Richard Adams Writings Richard Adams was born in Newbury, England in May of 1920. He was the youngest of three children, a sister, Katherine, and a brother, John. (Richard had had another brother but he died at the age of three from influenza.) Richard was his father's favorite. George Adams (his dad), spent most of his time with young Richard teaching him about all the nature in the area. Richard grew up a few miles from the town of Newbury on a three acre piece of land with a house named "Oakdene." Richard's father was a doctor at the local hospital in Newbury and his mother, Lilian Rose Adams, was a nurse. Richard spent most of his childhood at home and out wandering around Newbury, enjoying its beauty.

At about the age of 10, he was sent to the Horace Hill boarding school. After a few years, he was sent to another prep school, Bradfield, and at the age of 18, received a history scholarship to Oxford University. At the age of 21 he was enlisted in the British Army. Adams has produced a variety of different writings. Along with his numerous novels: Watership Down, Shardik, The Plague Dogs, The Girl in a Swing, Maia, and Traveller, Adams has also written books of short stories: The Iron Wolf and Other Stories, and The Unbroken Web.

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As well, he has done picture books in verse: The Tyger Voyage, and The Ship's Cat, and books on nature: Nature Through the Seasons, Nature Day and Night, and A Nature Diary. Adams' first novel, Watership Down, is about a group of rabbits who leave their home because of disaster, and go out in search of a new home. On the way, they encounter two other groups of rabbits. One group lives life with a constant knowledge that they are just food for the neighboring farmer, neglecting their own culture. The other group lives so as to never be found by man and to protect itself from predators.

When, at last, a new home is found, the rabbits have to undertake a journey in order to find some females so that their colony will grow and prosper. Throughout the novel, Adams puts in various ideas and themes that are meant to make the reader think twice about their relationships with nature and themselves. This novel sets up the themes of freedom and survival, which are also found in two of his other novels, and the theme of the stupidity and cruelty of man to the earth and her creatures. The Plague Dogs, Adams' third novel, is about two dogs who escape from an animal research station and try to fend for themselves in the hills of England. Rowf, a large, black, strong mongrel who has a mean temper and who has a deathly fear of water due to the experiments performed on him. Snitter, a fox terrier who has fits and has the power to see the future because of the brain surgery performed on him in the research station.

Together, they meet up with a tod (fox). The tod helps them survive while reporters follow the dogs and spread dangerous rumors of the plague, getting politics involved. The themes in this novel are similar to the ones in Watership Down: survival, freedom, and human cruelty, but added to this list is the theme of rights. In this case, the right of animals, but, in some of his other works the theme extends to those people who are less fortunate and are in awful situations. The Girl in a Swing, his fourth novel, talks about a young man, Alan Desland, who has devoted his life to the business of fine ceramics and who is completely swept off his feet by a young German woman, Kthe.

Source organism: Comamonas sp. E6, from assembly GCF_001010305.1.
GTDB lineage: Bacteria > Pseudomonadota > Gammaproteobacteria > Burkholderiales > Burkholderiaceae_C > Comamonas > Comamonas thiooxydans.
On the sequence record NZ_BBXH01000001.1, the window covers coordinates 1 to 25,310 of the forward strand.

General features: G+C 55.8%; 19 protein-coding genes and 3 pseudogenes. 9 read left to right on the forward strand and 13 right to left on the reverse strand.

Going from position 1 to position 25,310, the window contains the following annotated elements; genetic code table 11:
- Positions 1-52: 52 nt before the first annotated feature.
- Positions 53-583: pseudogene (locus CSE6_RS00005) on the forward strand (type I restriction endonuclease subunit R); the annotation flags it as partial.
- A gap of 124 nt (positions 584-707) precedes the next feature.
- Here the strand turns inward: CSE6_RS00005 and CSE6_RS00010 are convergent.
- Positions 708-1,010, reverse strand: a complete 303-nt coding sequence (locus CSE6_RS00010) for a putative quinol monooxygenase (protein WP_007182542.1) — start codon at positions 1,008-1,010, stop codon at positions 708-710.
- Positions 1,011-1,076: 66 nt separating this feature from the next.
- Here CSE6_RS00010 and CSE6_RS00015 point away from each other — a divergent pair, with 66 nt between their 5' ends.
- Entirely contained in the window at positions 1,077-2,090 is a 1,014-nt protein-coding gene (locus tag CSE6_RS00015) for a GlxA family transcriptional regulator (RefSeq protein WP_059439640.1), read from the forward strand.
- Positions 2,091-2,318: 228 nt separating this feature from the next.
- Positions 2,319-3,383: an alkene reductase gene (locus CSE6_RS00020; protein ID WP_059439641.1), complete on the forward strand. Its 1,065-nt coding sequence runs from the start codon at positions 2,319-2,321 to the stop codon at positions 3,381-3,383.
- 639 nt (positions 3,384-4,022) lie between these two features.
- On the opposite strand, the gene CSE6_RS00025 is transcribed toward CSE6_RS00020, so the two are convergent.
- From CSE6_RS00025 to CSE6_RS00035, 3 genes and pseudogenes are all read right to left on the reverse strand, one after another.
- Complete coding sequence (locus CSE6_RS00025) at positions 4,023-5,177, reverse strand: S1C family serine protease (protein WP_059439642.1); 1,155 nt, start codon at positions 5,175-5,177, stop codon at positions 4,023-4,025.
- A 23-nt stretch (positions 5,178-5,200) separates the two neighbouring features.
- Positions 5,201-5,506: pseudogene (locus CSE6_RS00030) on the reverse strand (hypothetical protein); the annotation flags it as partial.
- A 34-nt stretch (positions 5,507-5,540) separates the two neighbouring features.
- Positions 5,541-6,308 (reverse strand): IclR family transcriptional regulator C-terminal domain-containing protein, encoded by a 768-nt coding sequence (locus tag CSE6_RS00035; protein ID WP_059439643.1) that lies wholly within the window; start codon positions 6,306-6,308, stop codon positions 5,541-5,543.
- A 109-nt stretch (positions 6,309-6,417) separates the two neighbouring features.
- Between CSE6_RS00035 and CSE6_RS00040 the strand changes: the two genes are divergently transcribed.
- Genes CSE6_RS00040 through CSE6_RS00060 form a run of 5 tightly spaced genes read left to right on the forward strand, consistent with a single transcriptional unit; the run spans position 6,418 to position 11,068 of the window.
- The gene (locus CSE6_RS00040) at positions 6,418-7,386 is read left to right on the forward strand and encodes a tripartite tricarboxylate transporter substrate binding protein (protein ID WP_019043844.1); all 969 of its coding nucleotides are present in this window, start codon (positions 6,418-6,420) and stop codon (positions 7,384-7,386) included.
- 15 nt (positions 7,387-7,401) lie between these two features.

They get married, in Florida, after a very short courtship and return to England, where Alan returns to his business and Kthe holds spellbound his friends, family, and even him, with her beauty and charm. Inside Kthe, though, is a secret which Alan finds out about too late. The main theme in this novel is completely different from his other novels. Adams concentrates mostly on guilt - A guilt that Kthe held inside her and eventually caused her destruction. He also explains how guilt affects those around the guilty. Adams' fifth novel, Maia, is a story about a young, beautiful girl who is thrown into slavery by her jealous mother. She makes friends with an exotic girl, Occula, who is sent on a mission from the gods to avenge her father's death by murdering the queen.

Maia enters slavery, becomes a heroine by saving the Beklan army, falls in love, finds her long lost brother, and helps the rebels conquer Bekla, who then abolish slavery and establish equality throughout the empire. The themes in this novel are like those in Watership Down, and Plague Dogs. This novel, mostly because of its length (900+ pages), has many more themes than the other two novels. The main ones, though, are slavery and freedom, human dignity and rights, and survival against all odds. Freedom FREEDOM - that consuming goal above doubt or criticism, desired as moths desire the candle or emigrants the distant continent waiting to parch them in its deserts or drive them to madness in its bitter winters!..Unfurl your banner, Freedom, and call upon me with cornet, flute, harp, sackbut..and all kinds of music to fall down and worship you, and I will do so upon the instant,..For we are free--free to suffer every anguish of deliberation, of decisions which must be made upon suspect information and half-knowledge, every anguish of hindsight and regret, of failure, shame and responsibility for all that we have brought upon ourselves and others: free to struggle, to starve, to demand from all one last, supreme effort to reach where we longed to be.. Freedom is one of the strongest themes in three of Adams' novels.

In these novels, his characters are striving for freedom in some way, and, though their struggles end in victory, they see others who have given up their search for freedom, or were never allowed the opportunity to even begin searching for freedom. In Adams' life, he was continually searching for freedom from society and freedom from himself. Maia, (Maia) a girl aged only 14, was sold by her mother, Morca, into slavery. Maia was told, when she was bought, that she was going to the main province, Bekla, to model dresses for the wealthy. After a few nights she knew this to be a lie, and was told that she was to be sold to one of the wealthy citizens in Bekla for use as a bed-slave.

Her whole life's goal, after being bought by the leader of the spy ring in Bekla, was to find a way to make herself free again. She watched girls in her same situation buy their freedom, and she watched girls thrown out because they were of no use any longer. She took an offer, with the promise of freedom, to risk her life as a spy and learn inside information by using her master. At his death (when he died, she became property that could be put up for auction), she was given another opportunity to gain her freedom by leaving behind what she knew her life to be and to go live with a man she did not know and report what she found out about him and his people to the Beklan army. After many months (and many deaths), she gained her "freedom" for a while and was considered a heroine of the Beklan army. Her struggles were not over. It took her seven more years to finally gain her complete freedom.